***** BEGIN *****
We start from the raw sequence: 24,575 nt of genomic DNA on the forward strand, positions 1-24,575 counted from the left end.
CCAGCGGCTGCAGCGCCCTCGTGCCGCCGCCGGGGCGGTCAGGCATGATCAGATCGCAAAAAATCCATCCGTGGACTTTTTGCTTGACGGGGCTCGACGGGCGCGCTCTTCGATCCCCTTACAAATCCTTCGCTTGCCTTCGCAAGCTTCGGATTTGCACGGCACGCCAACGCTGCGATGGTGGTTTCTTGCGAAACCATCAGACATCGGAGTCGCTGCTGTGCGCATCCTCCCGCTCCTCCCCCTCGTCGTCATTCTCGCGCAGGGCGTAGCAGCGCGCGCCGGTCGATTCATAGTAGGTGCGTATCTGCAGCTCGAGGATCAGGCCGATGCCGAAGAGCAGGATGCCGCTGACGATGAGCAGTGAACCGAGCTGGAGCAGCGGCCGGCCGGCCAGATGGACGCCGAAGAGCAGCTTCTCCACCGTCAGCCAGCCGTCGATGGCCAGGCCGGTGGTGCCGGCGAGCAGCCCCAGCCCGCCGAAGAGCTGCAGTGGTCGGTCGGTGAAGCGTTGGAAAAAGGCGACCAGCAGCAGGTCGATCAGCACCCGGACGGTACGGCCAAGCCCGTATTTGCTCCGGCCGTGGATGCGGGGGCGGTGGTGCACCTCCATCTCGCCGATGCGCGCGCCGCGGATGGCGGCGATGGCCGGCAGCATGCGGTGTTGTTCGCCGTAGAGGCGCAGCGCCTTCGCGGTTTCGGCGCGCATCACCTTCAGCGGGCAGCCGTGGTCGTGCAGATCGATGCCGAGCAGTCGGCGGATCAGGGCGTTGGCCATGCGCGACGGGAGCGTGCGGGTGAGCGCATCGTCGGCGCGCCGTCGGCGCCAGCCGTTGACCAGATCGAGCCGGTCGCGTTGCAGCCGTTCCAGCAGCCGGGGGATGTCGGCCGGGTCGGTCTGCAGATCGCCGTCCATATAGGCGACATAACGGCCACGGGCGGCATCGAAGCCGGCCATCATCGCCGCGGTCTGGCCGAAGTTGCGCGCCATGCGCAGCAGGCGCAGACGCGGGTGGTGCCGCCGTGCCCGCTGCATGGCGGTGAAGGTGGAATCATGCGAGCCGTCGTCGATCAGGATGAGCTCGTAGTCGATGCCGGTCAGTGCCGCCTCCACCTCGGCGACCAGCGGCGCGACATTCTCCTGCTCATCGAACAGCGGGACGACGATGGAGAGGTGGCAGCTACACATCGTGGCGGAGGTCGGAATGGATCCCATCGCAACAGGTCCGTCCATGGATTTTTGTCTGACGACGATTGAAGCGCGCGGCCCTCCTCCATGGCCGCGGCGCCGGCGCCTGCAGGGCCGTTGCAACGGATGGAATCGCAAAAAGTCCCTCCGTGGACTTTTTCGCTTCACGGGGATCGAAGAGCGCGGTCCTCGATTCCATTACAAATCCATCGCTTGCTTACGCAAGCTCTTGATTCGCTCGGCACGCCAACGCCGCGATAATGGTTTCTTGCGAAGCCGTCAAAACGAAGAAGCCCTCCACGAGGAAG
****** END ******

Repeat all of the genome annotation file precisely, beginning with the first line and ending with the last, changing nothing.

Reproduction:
We start from the raw sequence: 24,575 nt of genomic DNA on the forward strand, positions 1-24,575 counted from the left end.
CCAGCGGCTGCAGCGCCCTCGTGCCGCCGCCGGGGCGGTCAGGCATGATCAGATCGCAAAAAATCCATCCGTGGACTTTTTGCTTGACGGGGCTCGACGGGCGCGCTCTTCGATCCCCTTACAAATCCTTCGCTTGCCTTCGCAAGCTTCGGATTTGCACGGCACGCCAACGCTGCGATGGTGGTTTCTTGCGAAACCATCAGACATCGGAGTCGCTGCTGTGCGCATCCTCCCGCTCCTCCCCCTCGTCGTCATTCTCGCGCAGGGCGTAGCAGCGCGCGCCGGTCGATTCATAGTAGGTGCGTATCTGCAGCTCGAGGATCAGGCCGATGCCGAAGAGCAGGATGCCGCTGACGATGAGCAGTGAACCGAGCTGGAGCAGCGGCCGGCCGGCCAGATGGACGCCGAAGAGCAGCTTCTCCACCGTCAGCCAGCCGTCGATGGCCAGGCCGGTGGTGCCGGCGAGCAGCCCCAGCCCGCCGAAGAGCTGCAGTGGTCGGTCGGTGAAGCGTTGGAAAAAGGCGACCAGCAGCAGGTCGATCAGCACCCGGACGGTACGGCCAAGCCCGTATTTGCTCCGGCCGTGGATGCGGGGGCGGTGGTGCACCTCCATCTCGCCGATGCGCGCGCCGCGGATGGCGGCGATGGCCGGCAGCATGCGGTGTTGTTCGCCGTAGAGGCGCAGCGCCTTCGCGGTTTCGGCGCGCATCACCTTCAGCGGGCAGCCGTGGTCGTGCAGATCGATGCCGAGCAGTCGGCGGATCAGGGCGTTGGCCATGCGCGACGGGAGCGTGCGGGTGAGCGCATCGTCGGCGCGCCGTCGGCGCCAGCCGTTGACCAGATCGAGCCGGTCGCGTTGCAGCCGTTCCAGCAGCCGGGGGATGTCGGCCGGGTCGGTCTGCAGATCGCCGTCCATATAGGCGACATAACGGCCACGGGCGGCATCGAAGCCGGCCATCATCGCCGCGGTCTGGCCGAAGTTGCGCGCCATGCGCAGCAGGCGCAGACGCGGGTGGTGCCGCCGTGCCCGCTGCATGGCGGTGAAGGTGGAATCATGCGAGCCGTCGTCGATCAGGATGAGCTCGTAGTCGATGCCGGTCAGTGCCGCCTCCACCTCGGCGACCAGCGGCGCGACATTCTCCTGCTCATCGAACAGCGGGACGACGATGGAGAGGTGGCAGCTACACATCGTGGCGGAGGTCGGAATGGATCCCATCGCAACAGGTCCGTCCATGGATTTTTGTCTGACGACGATTGAAGCGCGCGGCCCTCCTCCATGGCCGCGGCGCCGGCGCCTGCAGGGCCGTTGCAACGGATGGAATCGCAAAAAGTCCCTCCGTGGACTTTTTCGCTTCACGGGGATCGAAGAGCGCGGTCCTCGATTCCATTACAAATCCATCGCTTGCTTACGCAAGCTCTTGATTCGCTCGGCACGCCAACGCCGCGATAATGGTTTCTTGCGAAGCCGTCAAAACGAAGAAGCCCTCCACGAGGAAG